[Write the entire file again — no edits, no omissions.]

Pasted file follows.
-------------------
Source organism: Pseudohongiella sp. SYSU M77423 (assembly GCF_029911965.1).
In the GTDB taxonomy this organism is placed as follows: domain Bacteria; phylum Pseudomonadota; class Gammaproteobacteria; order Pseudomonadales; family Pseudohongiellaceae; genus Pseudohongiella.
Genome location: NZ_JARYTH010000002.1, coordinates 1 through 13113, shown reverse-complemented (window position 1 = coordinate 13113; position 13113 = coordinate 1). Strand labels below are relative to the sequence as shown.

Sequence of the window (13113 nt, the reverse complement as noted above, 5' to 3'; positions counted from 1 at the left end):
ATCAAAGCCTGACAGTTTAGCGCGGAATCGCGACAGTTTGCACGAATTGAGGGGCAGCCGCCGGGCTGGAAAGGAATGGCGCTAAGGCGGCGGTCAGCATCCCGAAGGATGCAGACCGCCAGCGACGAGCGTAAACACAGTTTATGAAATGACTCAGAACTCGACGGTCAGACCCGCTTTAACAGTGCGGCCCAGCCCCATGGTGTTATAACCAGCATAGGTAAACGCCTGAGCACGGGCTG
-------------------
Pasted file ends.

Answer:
Source organism: Pseudohongiella sp. SYSU M77423 (assembly GCF_029911965.1).
In the GTDB taxonomy this organism is placed as follows: domain Bacteria; phylum Pseudomonadota; class Gammaproteobacteria; order Pseudomonadales; family Pseudohongiellaceae; genus Pseudohongiella.
Genome location: NZ_JARYTH010000002.1, coordinates 1 through 13113, shown reverse-complemented (window position 1 = coordinate 13113; position 13113 = coordinate 1). Strand labels below are relative to the sequence as shown.

Sequence of the window (13113 nt, the reverse complement as noted above, 5' to 3'; positions counted from 1 at the left end):
ATCAAAGCCTGACAGTTTAGCGCGGAATCGCGACAGTTTGCACGAATTGAGGGGCAGCCGCCGGGCTGGAAAGGAATGGCGCTAAGGCGGCGGTCAGCATCCCGAAGGATGCAGACCGCCAGCGACGAGCGTAAACACAGTTTATGAAATGACTCAGAACTCGACGGTCAGACCCGCTTTAACAGTGCGGCCCAGCCCCATGGTGTTATAACCAGCATAGGTAAACGCCTGAGCACGGGCTG